Match report: Roberto Di Matteo on the attack over Chelsea’s defence as winless run continues

West Bromwich Albion 2 Chelsea 1

The Hawthorns

When does a dip become a crisis? Maybe not just yet, but for
the Chelsea manager, Roberto di Matteo, it must be starting to feel like
something Carlo Ancelotti, his predecessor bar one, might have described as “a
bad moment”.

There is enormous potential, too, for things to get worse before they get better, assuming that they do. On Tuesday, Chelsea go to Turin, where a defeat against Juventus would leave their defence of their Champions’ League crown looking anything but comfortable. Then, a week today, they face Manchester City at Stamford Bridge.  All this without John Terry, whose absence yesterday again emphasised the vulnerability of Di Matteo’s defence.

Four Premier League matches without a win now, the Italian is enduring his worst run as Chelsea manager, his worst as anyone’s manager as it happens, since he was sacked by West Bromwich Albion 19 months ago.   He did not need reminding that it was a defeat there last March which persuaded Chelsea to part with his immediate predecessor, Andre Villas-Boas.

Di Matteo’s crisis is not so acute that he need worry about suffering a similar fate in the immediate future but his job prospects will not be enhanced by this result. It is not as if he couldn’t see it coming. Albion, managed so well by Steve Clarke, Di Matteo’s former Chelsea team-mate and that club’s much-admired former coach, were set up to counter-attack and executed their plans superbly, defending heroically and going forward with pace and the confidence that they had enough quality to inflict damage. Their home record under Clarke is five wins from six Premier League matches for fifth place in the table – just a point behind a Chelsea side who led the division by four points little more than a month ago. It is nothing more than Albion deserve.

“We are in a good moment,” Clarke said, with an inadvertently ironic choice of words, as he responded to the suggestion that Albion could now start thinking about the Champions’ League. “If the supporters want to dream they can, but we will keep our feet on the ground. It is a great three points with two great goals and a doggedly determined defensive performance. But all we can do is concentrate on winning the next three points. We cannot look any further forward than that.”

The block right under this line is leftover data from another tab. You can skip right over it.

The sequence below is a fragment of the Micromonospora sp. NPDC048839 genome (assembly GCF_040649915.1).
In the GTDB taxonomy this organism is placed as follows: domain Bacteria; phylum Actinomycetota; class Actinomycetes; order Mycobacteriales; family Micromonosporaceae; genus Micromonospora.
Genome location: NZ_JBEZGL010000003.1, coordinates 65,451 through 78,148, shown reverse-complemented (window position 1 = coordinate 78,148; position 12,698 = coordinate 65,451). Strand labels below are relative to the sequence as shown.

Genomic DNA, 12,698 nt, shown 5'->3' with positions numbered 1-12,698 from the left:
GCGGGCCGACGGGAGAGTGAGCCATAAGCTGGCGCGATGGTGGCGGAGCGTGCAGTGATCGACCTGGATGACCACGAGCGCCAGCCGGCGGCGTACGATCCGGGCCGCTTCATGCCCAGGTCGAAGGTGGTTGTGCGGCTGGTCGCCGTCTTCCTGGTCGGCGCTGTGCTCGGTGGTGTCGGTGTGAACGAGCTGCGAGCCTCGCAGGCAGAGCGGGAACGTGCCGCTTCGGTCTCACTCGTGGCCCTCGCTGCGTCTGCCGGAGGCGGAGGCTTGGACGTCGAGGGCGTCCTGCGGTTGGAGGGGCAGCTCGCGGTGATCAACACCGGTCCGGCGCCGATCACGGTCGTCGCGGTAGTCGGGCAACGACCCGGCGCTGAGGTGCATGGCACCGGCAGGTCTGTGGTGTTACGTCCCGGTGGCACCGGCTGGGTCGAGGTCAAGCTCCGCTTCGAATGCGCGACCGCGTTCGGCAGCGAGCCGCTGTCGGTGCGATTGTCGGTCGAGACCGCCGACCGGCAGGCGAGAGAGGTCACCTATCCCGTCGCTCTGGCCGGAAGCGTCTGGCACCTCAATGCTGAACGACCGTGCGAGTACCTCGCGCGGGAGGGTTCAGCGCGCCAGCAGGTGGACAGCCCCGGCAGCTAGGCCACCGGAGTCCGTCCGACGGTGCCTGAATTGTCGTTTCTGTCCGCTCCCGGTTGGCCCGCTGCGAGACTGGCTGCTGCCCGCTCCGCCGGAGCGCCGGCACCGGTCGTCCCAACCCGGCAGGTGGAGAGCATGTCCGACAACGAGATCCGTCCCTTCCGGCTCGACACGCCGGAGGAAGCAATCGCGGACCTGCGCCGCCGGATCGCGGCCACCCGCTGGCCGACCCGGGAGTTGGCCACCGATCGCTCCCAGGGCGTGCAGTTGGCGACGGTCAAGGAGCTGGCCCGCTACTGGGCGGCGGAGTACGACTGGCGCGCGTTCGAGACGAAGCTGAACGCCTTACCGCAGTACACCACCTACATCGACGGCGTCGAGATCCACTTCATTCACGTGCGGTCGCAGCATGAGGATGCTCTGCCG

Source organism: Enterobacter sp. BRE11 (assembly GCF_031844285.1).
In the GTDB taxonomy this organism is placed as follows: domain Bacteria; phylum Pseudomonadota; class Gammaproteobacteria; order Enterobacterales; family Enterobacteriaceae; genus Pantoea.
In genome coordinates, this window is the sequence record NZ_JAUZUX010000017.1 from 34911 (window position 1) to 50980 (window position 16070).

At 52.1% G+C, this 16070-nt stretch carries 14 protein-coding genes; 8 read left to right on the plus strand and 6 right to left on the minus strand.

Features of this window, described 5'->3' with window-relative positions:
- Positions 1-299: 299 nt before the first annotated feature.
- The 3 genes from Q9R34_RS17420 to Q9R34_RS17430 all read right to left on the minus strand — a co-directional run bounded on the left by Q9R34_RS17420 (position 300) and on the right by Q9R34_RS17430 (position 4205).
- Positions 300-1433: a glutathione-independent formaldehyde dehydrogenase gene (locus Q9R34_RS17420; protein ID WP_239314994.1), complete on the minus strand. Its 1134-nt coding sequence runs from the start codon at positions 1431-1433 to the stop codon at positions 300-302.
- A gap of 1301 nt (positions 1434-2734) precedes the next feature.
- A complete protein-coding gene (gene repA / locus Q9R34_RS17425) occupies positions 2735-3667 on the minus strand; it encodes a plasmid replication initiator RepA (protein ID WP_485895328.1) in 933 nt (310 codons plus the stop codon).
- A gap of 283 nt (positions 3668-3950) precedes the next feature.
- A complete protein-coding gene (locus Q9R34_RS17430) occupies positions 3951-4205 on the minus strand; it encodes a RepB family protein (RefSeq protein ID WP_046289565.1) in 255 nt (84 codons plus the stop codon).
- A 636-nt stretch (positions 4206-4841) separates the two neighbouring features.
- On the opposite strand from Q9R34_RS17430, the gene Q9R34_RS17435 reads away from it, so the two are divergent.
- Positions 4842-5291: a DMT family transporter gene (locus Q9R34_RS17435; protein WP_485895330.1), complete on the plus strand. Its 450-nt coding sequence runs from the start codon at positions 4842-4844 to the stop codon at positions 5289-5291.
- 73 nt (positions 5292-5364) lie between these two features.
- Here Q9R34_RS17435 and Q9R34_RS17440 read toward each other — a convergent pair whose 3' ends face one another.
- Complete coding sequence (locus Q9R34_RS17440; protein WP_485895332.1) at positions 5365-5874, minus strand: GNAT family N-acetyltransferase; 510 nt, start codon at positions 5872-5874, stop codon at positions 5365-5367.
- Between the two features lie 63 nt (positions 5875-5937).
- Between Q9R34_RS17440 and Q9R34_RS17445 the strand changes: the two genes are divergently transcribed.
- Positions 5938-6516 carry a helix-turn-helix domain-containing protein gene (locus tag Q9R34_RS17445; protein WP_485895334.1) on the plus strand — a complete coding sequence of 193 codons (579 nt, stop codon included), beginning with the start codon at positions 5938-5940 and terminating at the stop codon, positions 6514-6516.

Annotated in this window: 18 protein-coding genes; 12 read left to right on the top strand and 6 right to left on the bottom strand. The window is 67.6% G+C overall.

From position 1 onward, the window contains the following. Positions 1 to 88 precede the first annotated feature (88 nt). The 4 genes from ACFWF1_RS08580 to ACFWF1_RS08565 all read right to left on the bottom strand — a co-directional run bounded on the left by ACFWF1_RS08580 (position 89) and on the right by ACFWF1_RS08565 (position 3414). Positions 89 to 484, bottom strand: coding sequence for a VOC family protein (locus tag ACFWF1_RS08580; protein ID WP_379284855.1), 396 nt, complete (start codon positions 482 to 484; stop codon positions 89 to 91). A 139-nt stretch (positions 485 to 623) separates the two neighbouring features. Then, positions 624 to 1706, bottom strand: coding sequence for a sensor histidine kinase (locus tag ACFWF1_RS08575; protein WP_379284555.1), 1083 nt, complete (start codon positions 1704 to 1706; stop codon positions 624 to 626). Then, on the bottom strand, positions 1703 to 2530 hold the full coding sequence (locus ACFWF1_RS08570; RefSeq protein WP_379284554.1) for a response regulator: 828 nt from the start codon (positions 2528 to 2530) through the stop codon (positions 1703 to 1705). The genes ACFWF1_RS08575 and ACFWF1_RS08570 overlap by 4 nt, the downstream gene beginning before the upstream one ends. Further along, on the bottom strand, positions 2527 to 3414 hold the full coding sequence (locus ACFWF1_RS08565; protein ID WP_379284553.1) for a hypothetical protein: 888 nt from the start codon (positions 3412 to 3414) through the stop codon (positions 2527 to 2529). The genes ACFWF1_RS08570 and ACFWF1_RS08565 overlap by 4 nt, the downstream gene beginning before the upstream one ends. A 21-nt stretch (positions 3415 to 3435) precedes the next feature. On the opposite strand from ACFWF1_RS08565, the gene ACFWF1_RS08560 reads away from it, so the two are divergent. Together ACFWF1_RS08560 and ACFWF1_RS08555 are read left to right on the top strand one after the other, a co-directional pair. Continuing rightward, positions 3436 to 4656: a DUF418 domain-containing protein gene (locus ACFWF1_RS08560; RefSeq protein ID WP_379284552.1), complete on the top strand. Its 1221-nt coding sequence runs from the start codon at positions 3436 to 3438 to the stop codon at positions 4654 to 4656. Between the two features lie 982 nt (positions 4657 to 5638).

The two goals had Shane Long at their heart, the Irishman scoring the first when he ran in behind David Luiz to head home James Morrison’s 10th-minute cross, then turning supplier with a beautiful delivery for the second, nodded in by Peter Odemwingie six minutes into the second half. In between, Eden Hazard had equalised from Cesar Azpilicueta’s centre in what had been a rare Chelsea attackin the opening half. Long displayed a T-shirt bearing a tribute to his grandmother, who died on Friday, after he scored. “It has been a difficult week for Shane,” Clarke said. “But he wanted to play and there was never a doubt that he would. I’ve run out of ways to describe him.”

Chelsea were more potent in the second half, particularly after a woefully ineffective Fernando Torres had been hauled off, replaced by Juan Mata. Oscar replaced Oriol Mateu in the other influential change brought about by Di Matteo but Chelsea could not take the chances they created. Boaz Myhill pulled off fine saves from Oscar and Daniel Sturridge, who also missed a good chance from Oscar’s flick.

Albion were out on their feet towards the end.  Claudio Jacob and Youssouf Mulumbu never stopped working in front of a back four in which Jonas Olsson and Gabriel Tamas, another called in at short notice to cover for injury, were rock-like.

Di Matteo again drew attention to what he feels are unnecessary demands made on players by midweek friendly internationals and defended his decision to make five changes which reflected that.

“The players I left out were not in a condition to play for 90 minutes,” he said. The Italian was in a black mood, his delayed appearance at the post-match press conference coming after he delivered an audible broadside to his squad in the dressing room after the whistle.

He had calmed down by the time he faced the media but hinted strongly that heads would roll, and conceded that the switch to more attacking tactics might have to be moderated.

“Maybe it is time to think about changes,” he said. “Not so much in individuals but in the way we play. Maybe we need to sacrifice a little bit of our attacking flair and be a bit defensive, to get a couple of positive results to get the confidence back.”

West Bromwich (4-2-3-1): Myhill; Jones, Tamas, Olsson, Ridgewell; Mulumbu, Yacob; Odemwingie, Morrison (Dorrans, 69), Gera (Brunt, 69); Long (Rosenberg, 79).

Chelsea (4-2-3-1): Cech; Aspilicueta, Cahill, Luiz, Bertrand; Mikel (Ramires, 79), Romeu (Oscar, 62); Sturridge, Hazard, Moses; Torres (Mata, 62).

Referee: Michael Oliver

Man of the match: Yacob (West Bromwich Albion)

Match rating: 7/10

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